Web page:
Erie County (PA) Genealogy
1913 Corry HS Yearbook - The Owl - Senior Trip
Contributed by Teresa Hughes
This is a series of pages being presented based on scanned images from the June 1913 Corry Owl, the yearbook for Corry High School. This feature covers pages 16 to 21, most of which is dialog concerning the Senior trip to Washington, DC. This feature concludes this yearbook.
The images have been scanned by Bill Klauk from the yearbook that was on loan from Teresa and Jack Hughes in March 2003. Unfortunately, these web page were never created at that time, except for a small number of pages. The yearbook was originally owned by the late Arthur Schaub. Art was Teresa's father-in-law's guardian. Art had a Dutch Boy paint and wall paper store on Center street in Corry until the early 1970s. In the summer of 1937 Art visited the Elmwood Home for Boys and met Charles Francis Hughes. Art became Chuck's guardian and Chuck moved to Art's home in Corry. While attending Corry High School, Chuck meet Clarice Capwell, daughter of Alice Bennink and Boyd Capwell. They were married in 1945 and in 1947 Teresa's husband Jack Hughes was born. Anyone having any comments or questions on the material presented should contact Teresa Hughes directly.
Page 17 Image
Page 18 Image
Page 19 Image
Page 20 Image
Page 21 Image
The great event in the history of the Senior Class was the “Washington Trip” which began April 15th and ended all the way from April 2lst to 23rd.
The morning of the 15th the depot platform was crowded with hundreds of people to make sure that every Senior got out of town for the week, that Corry might have some rest, after the “On to Washington” campaign was really over. The Sophomore girls also appeared, armed with boxes of candy for each Senior. That candy brought back many visions of home and thoughts of the girls throughout the trip.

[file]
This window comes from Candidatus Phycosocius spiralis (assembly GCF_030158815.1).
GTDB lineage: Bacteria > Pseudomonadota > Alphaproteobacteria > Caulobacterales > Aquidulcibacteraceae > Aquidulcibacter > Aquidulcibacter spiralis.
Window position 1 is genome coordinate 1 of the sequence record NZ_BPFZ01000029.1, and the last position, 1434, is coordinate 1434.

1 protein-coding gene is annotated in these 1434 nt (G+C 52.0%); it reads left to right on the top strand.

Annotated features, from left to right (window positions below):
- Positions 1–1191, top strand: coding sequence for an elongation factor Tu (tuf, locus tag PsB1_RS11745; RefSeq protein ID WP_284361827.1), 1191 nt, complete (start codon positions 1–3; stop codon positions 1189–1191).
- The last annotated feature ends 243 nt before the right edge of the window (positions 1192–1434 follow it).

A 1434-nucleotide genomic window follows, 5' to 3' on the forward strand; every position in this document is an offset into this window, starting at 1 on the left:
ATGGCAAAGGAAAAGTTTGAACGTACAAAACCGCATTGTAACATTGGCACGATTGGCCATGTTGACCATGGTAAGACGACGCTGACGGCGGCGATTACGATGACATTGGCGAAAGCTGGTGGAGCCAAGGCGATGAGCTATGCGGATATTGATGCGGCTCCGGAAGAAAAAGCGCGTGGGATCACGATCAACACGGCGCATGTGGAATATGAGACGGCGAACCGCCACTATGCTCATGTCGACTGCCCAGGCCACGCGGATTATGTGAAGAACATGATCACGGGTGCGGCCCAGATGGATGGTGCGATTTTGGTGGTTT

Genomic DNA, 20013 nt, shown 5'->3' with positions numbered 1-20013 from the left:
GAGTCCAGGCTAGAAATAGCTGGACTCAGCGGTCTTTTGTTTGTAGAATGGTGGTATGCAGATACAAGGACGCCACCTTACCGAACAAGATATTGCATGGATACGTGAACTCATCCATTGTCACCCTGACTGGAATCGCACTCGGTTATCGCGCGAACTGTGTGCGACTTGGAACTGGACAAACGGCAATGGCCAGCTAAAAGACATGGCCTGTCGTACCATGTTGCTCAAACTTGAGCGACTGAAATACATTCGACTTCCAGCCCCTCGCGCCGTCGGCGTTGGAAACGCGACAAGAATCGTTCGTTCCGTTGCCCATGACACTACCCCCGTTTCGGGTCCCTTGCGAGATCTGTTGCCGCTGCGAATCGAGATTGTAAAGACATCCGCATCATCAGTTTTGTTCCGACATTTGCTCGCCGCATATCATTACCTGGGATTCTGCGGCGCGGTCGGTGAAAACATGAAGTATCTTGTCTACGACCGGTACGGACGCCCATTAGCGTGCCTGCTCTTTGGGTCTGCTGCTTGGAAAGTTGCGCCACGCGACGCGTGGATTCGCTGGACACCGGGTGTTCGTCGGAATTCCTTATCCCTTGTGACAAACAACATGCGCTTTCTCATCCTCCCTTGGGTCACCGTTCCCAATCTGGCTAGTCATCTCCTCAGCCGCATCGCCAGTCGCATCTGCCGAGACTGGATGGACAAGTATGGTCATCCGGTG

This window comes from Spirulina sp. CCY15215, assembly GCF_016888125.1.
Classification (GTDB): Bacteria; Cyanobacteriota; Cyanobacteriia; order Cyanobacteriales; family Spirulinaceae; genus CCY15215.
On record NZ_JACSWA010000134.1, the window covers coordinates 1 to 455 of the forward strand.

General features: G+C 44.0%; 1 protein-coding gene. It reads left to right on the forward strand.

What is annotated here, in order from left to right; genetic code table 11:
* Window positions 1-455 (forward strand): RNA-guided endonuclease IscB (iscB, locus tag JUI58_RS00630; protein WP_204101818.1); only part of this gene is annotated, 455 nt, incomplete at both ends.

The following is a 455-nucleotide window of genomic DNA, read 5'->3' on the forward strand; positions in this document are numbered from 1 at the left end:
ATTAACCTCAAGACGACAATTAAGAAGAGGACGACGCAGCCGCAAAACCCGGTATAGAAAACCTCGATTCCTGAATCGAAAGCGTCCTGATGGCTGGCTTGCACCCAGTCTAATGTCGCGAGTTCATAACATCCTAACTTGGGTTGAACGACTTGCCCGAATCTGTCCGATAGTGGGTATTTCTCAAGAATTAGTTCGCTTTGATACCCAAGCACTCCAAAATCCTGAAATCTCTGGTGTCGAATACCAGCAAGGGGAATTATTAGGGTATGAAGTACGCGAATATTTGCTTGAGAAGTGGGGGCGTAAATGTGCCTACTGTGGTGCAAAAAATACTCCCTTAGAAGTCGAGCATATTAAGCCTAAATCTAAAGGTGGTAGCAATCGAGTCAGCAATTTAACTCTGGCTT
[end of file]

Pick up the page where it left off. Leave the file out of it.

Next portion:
[Picture: The Seniors in Front of the White House]
At the train arrived and the class piled into the special car at the rear of the train and the trip was started. While the trip of fourteen hours was tiresome, the class was entertained by standing on the “back porch” of the train and also by watching the show staged by the Mt. Jewett and Johnsonhurg classes which had our own M. P. Club stopped, which is going some.
We reached Washington about ten o’clock in the evening and were conducted to the Hotel Winston on 1st Street, N. W. near Pennsylvania Avenue. Here we all retired for the night (?)
“The next day it rained.” However, we were able to visit the capitol building and go all through it. While we were in the city we went through the Capitol, the Government Printing Office, Bureau of Engraving, the Treasury, the White House, the Congressional Library, Post Office, Pan American Building, D. A. R. Building, Corcoran Art Gallery, Washington monument, Lincoln Museum, Botanical gardens, City Buildings, Smithsonian Institute, National Museum, Fish Commission, State, War and Navy Building. Pension Building, Zoological Gardens. We also visited Mount Vernon, Arlington National cemetery, Lee mansion, Fort Myer, Georgetown and Alexandria. There were many other buildings we saw which we did not have time to visit. In addition to this we met President Wilson, received an autographed picture of him, had our picture taken on the White House lawn, and through the kindness of Mr. James Place and Lieut. and Mrs. Olmstead, we were allowed special privileges in many of the buildings and saw a special drill at Ft. Meyer. Part of the class went on to Philadelphia for a few days before returning.